Have you ever wondered why do you weigh less in the morning?
If you’ve ever found yourself stepping on a scale to weigh yourself, you probably noticed a couple of things:
First, there seem to be some significant fluctuations from day to day.
Second, you weigh less in the morning.
Let’s break down everything you need to know about weighing yourself, how to do it properly, and what the day-to-day fluctuations mean.
We’ll also cover the age-old question: Why do you weigh less in the morning?
Why Do You Weigh Less In The Morning?
We tend to weigh less in the morning for a couple of reasons:
1. The stomach is empty, and no food volume adds weight on the scale.
2. Most significantly, your body is dehydrated because you haven’t been consuming any liquids for several hours. So in the morning, you’re carrying about 3-5 pounds less water weight than you are in the afternoon.
So this really is the primary reason you weigh less in the morning. Your body dehydrates through the night, so your water level is lowest when you first awake. Water weight is a huge factor that affects your weight. Much more than most people realize.
Water weight is the main reason that after a heavy diet weekend, many people think they have gained 10 pounds. And they feel like they gained 10 pounds! But did they really? No, as it would be very hard to gain 10 pounds in a weekend. Click to see the data on what it would take to gain 10 pounds in a weekend. It’s mainly water weight that makes them fell bloated and extra heavy. (1)
So, how can we use this knowledge to our advantage?
Golden Rules for Weighing Yourself
- Record your weight on the same day every week. It’s best to have your “weigh-in day” to be at the end of your diet / lean days. So if you cheat on Friday and Saturday, and diet lean Sunday through Thursday, make sure you weigh-in each Friday morning as soon as you awake.
- Weigh-in at the exact same time, and usually right after you wake up, and after you use the restroom. Most people use the restroom as soon as they wake up, so weigh-in after the restroom. So if you wake-up at 7:00 AM, then 7:00 AM should be your weigh-in time.
- Place your scale in the exact same location on the floor each week to do your weigh-in. For most people, that is your bathroom or bedroom.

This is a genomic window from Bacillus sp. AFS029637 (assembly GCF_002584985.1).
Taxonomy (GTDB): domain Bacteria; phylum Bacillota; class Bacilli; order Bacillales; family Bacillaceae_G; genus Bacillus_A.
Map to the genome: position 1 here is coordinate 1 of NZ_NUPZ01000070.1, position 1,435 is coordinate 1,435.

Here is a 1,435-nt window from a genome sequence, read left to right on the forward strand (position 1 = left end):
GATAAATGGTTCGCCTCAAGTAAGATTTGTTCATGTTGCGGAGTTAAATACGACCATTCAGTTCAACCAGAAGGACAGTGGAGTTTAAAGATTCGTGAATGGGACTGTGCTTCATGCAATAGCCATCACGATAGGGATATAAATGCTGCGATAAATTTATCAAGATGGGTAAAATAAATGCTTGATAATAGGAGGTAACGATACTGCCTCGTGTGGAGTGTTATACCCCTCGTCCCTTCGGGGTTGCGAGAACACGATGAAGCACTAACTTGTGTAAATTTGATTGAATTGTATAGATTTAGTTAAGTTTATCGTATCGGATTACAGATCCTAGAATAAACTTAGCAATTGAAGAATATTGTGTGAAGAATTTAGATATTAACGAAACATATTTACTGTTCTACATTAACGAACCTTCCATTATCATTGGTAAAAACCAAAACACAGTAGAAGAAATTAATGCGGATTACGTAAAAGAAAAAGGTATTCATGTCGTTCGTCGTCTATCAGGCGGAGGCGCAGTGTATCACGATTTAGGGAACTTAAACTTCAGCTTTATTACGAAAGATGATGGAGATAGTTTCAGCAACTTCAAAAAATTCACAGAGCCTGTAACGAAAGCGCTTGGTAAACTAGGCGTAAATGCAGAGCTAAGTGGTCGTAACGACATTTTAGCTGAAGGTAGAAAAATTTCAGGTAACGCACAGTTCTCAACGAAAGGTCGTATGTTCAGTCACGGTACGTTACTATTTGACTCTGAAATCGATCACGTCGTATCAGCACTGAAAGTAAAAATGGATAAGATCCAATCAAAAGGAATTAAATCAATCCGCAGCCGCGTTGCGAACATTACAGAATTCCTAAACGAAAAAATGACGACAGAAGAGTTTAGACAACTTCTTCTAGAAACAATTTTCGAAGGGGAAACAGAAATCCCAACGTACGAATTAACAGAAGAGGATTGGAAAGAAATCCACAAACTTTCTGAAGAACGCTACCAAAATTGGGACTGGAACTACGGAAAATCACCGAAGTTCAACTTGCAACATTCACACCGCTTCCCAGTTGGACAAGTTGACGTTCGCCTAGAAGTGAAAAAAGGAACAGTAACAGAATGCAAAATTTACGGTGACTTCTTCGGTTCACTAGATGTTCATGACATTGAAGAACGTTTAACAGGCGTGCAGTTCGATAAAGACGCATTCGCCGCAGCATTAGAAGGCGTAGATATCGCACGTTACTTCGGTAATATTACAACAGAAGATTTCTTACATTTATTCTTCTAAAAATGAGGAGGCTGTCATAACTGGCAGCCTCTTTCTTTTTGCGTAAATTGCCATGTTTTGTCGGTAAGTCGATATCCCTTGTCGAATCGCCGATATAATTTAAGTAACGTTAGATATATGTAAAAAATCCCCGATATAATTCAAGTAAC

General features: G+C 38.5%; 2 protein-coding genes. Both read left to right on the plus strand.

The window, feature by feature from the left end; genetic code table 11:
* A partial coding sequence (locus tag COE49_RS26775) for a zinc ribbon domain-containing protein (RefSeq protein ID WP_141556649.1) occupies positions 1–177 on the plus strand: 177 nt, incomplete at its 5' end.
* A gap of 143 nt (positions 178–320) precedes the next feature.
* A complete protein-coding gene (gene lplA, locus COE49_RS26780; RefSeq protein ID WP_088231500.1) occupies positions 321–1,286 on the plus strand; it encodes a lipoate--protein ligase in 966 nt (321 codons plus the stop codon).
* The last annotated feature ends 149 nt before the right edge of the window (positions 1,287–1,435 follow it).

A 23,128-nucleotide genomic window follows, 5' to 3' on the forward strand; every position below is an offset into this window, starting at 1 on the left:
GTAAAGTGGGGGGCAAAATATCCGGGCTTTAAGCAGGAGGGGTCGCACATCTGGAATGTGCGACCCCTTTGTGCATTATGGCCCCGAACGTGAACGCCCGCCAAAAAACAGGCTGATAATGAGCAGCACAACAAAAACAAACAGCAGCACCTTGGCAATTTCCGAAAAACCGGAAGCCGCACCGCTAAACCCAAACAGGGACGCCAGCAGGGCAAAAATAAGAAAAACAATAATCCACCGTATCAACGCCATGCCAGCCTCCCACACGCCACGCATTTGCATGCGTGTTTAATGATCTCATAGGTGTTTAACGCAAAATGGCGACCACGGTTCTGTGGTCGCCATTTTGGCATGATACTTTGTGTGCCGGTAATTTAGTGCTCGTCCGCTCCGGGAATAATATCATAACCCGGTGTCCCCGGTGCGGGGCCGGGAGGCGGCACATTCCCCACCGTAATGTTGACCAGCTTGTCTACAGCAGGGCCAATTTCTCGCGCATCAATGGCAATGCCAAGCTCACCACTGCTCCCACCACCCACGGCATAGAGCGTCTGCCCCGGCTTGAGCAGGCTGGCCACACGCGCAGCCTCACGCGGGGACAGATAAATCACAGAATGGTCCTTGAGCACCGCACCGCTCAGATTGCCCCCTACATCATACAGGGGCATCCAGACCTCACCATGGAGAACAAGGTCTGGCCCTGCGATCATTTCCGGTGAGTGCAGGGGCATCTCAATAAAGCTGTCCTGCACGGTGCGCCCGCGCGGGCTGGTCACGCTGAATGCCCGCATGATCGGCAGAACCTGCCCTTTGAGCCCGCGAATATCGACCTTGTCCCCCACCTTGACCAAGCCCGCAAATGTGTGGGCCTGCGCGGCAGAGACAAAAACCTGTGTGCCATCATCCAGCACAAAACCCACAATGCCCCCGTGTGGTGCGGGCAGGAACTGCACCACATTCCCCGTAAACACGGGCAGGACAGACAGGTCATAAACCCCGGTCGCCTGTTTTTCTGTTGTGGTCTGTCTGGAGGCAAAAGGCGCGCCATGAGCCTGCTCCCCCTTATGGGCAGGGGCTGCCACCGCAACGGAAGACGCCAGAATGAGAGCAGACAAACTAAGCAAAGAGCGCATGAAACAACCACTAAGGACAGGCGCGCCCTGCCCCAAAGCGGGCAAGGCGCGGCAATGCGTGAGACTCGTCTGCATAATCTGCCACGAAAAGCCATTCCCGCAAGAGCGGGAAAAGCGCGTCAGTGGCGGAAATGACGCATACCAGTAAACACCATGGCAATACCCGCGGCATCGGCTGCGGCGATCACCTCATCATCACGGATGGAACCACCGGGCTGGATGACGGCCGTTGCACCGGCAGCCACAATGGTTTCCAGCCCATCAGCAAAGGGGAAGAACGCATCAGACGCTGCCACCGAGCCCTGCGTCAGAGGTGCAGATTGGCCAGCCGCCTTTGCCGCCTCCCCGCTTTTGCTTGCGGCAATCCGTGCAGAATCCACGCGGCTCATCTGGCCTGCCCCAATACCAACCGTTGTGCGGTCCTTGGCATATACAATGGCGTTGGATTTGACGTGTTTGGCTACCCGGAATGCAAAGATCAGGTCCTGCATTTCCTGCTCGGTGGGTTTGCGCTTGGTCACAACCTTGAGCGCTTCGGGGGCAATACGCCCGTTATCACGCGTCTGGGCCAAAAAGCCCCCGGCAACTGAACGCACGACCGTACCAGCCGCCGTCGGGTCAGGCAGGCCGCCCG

- Make sure you weigh yourself with no clothes on. Yeap, it’s best to be in your birthday suit so you can have consistency in your progress.
- Write down your weight, or take a picture with your phone after you step off. Most digital scales today will show the results multiple times.
- Most importantly, if you have a disappointing weigh-in, do NOT get discouraged. We all have them, even after a really solid week of diet and exercise. So keep your chin up, and keep moving forward.
What This Means For Tracking Fitness and Weight Loss
When it comes to tracking our fitness progress, most people frown upon the idea of using a weight scale. Their usual argument is that using a weight scale leads to obsession. Or another bad reason…it always gives fluctuating results.
Well, this can happen if you’re not careful. But, when done correctly (as we’ll see in a bit), tracking your body weight – and how it changes over time – is some of the most beneficial insight you’ll ever get.
And people who are serious about their physical fitness and overall wellness, know that it’s vital to track and record your weight.
First off, when it comes to tracking fitness and weight loss, it’s important to weigh yourself under the same conditions every single time. (See the Golden Rules above).
So whether you decide to weigh weekly or monthly, make sure you weigh yourself at precisely the same time each weigh-in.
Second, it’s also much better to weigh yourself only once a week and make sure to do it after having eaten clean for a few days, not after a cheat day. For example, if you diet and eat healthy from Monday to Thursday, weigh yourself on Friday morning for the most accurate results.
So Why Not Weigh Yourself More Than Once a Week?
You see, weighing yourself more often will skew your reading because of the day-to-day weight fluctuations that we discussed above. This is primarily thanks to water, glycogen, and outside factors, such as how much sodium you’ve consumed. Sodium (salt on your food) will facilitate retaining water. (2)
Weighing yourself more often can also lead to obsession, which is not good. Having a single lousy reading can make you feel guilty and will dramatically increase your risk of giving up. So, to prevent that from happening, stay disciplined, and only step on the scale once per week.
Track It, Then Write It Down
Okay, so you’ve just weighed yourself. Now what?
Well, the next most crucial thing you have to do, of course, is to write it down! Or better yet, record it in a spreadsheet on your computer. Click the link below to download the tracking sheet.👇
Documenting your progress is vital because it helps keep you motivated, but it also keeps you accountable and shows you if you’ve been slacking off. If things are going well from week to week, your motivation to keep going is sky-high. If, however, you find that your progress has been stalling lately, you know that something needs to change.
As the old saying goes, “You can’t improve what you don’t measure.”
So long as you keep a log of your weigh-ins in a spreadsheet or journal, you will have all of the accountability you need to keep going and achieve your goals.
So, now that we’ve gone over the question of, “Why do you weigh less in the morning?” and what that means for progress tracking, are you ready to start documenting your weight loss more diligently?
Click to learn the value in counting calories.
1. Stew Smith, C. S. C. S. (2021). Does Water Affect Weight? Military.com. https://www.military.com/military-fitness/weight-loss/does-water-affect-weight.
2. Palsdottir, H. (2018). 6 Simple Ways to Reduce Water Retention. Healthline. https://www.healthline.com/nutrition/6-ways-to-reduce-water-retention.